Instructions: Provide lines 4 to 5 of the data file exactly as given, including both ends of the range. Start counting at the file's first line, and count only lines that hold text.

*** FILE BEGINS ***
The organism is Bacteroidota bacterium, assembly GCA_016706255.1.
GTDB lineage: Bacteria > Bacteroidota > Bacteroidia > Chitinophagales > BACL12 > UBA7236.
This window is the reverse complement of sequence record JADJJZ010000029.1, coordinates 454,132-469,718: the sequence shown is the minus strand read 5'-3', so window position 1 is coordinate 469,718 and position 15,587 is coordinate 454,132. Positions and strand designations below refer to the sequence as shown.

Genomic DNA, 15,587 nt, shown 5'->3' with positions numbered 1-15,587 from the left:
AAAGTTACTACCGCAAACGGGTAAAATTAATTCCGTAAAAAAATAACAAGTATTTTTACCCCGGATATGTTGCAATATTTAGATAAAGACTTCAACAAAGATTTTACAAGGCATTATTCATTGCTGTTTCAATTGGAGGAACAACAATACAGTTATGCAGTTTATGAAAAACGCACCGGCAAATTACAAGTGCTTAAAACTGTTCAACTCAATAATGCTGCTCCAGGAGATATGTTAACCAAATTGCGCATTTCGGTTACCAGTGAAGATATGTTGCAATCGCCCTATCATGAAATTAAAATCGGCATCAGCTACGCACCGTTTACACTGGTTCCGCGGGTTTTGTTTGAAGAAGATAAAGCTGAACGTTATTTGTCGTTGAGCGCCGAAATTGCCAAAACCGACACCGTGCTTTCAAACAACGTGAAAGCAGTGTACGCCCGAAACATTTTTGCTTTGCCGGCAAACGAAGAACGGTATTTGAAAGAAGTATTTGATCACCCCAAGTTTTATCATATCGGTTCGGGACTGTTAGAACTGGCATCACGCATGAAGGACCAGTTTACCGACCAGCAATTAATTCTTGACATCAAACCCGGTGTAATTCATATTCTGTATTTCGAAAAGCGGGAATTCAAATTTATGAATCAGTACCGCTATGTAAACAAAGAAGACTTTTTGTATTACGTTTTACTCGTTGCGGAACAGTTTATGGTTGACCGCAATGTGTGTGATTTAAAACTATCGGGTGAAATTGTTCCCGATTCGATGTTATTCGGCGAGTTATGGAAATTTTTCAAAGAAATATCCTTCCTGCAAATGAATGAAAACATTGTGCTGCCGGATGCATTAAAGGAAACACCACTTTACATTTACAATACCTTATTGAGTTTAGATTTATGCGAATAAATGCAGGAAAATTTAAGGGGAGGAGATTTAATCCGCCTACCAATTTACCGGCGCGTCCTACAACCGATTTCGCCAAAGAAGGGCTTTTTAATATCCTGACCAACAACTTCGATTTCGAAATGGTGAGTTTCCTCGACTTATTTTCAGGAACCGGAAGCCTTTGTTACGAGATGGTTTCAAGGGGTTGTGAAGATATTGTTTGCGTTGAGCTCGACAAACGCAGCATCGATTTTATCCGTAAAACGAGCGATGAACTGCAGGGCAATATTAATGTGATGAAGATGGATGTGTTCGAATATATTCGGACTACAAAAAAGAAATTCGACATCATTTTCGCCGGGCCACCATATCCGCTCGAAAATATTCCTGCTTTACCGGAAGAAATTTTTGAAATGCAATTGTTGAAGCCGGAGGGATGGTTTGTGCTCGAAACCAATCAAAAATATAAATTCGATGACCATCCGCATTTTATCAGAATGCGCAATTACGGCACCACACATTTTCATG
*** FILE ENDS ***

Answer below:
Genomic DNA, 15,587 nt, shown 5'->3' with positions numbered 1-15,587 from the left:
AAAGTTACTACCGCAAACGGGTAAAATTAATTCCGTAAAAAAATAACAAGTATTTTTACCCCGGATATGTTGCAATATTTAGATAAAGACTTCAACAAAGATTTTACAAGGCATTATTCATTGCTGTTTCAATTGGAGGAACAACAATACAGTTATGCAGTTTATGAAAAACGCACCGGCAAATTACAAGTGCTTAAAACTGTTCAACTCAATAATGCTGCTCCAGGAGATATGTTAACCAAATTGCGCATTTCGGTTACCAGTGAAGATATGTTGCAATCGCCCTATCATGAAATTAAAATCGGCATCAGCTACGCACCGTTTACACTGGTTCCGCGGGTTTTGTTTGAAGAAGATAAAGCTGAACGTTATTTGTCGTTGAGCGCCGAAATTGCCAAAACCGACACCGTGCTTTCAAACAACGTGAAAGCAGTGTACGCCCGAAACATTTTTGCTTTGCCGGCAAACGAAGAACGGTATTTGAAAGAAGTATTTGATCACCCCAAGTTTTATCATATCGGTTCGGGACTGTTAGAACTGGCATCACGCATGAAGGACCAGTTTACCGACCAGCAATTAATTCTTGACATCAAACCCGGTGTAATTCATATTCTGTATTTCGAAAAGCGGGAATTCAAATTTATGAATCAGTACCGCTATGTAAACAAAGAAGACTTTTTGTATTACGTTTTACTCGTTGCGGAACAGTTTATGGTTGACCGCAATGTGTGTGATTTAAAACTATCGGGTGAAATTGTTCCCGATTCGATGTTATTCGGCGAGTTATGGAAATTTTTCAAAGAAATATCCTTCCTGCAAATGAATGAAAACATTGTGCTGCCGGATGCATTAAAGGAAACACCACTTTACATTTACAATACCTTATTGAGTTTAGATTTATGCGAATAAATGCAGGAAAATTTAAGGGGAGGAGATTTAATCCGCCTACCAATTTACCGGCGCGTCCTACAACCGATTTCGCCAAAGAAGGGCTTTTTAATATCCTGACCAACAACTTCGATTTCGAAATGGTGAGTTTCCTCGACTTATTTTCAGGAACCGGAAGCCTTTGTTACGAGATGGTTTCAAGGGGTTGTGAAGATATTGTTTGCGTTGAGCTCGACAAACGCAGCATCGATTTTATCCGTAAAACGAGCGATGAACTGCAGGGCAATATTAATGTGATGAAGATGGATGTGTTCGAATATATTCGGACTACAAAAAAGAAATTCGACATCATTTTCGCCGGGCCACCATATCCGCTCGAAAATATTCCTGCTTTACCGGAAGAAATTTTTGAAATGCAATTGTTGAAGCCGGAGGGATGGTTTGTGCTCGAAACCAATCAAAAATATAAATTCGATGACCATCCGCATTTTATCAGAATGCGCAATTACGGCACCACACATTTTCATG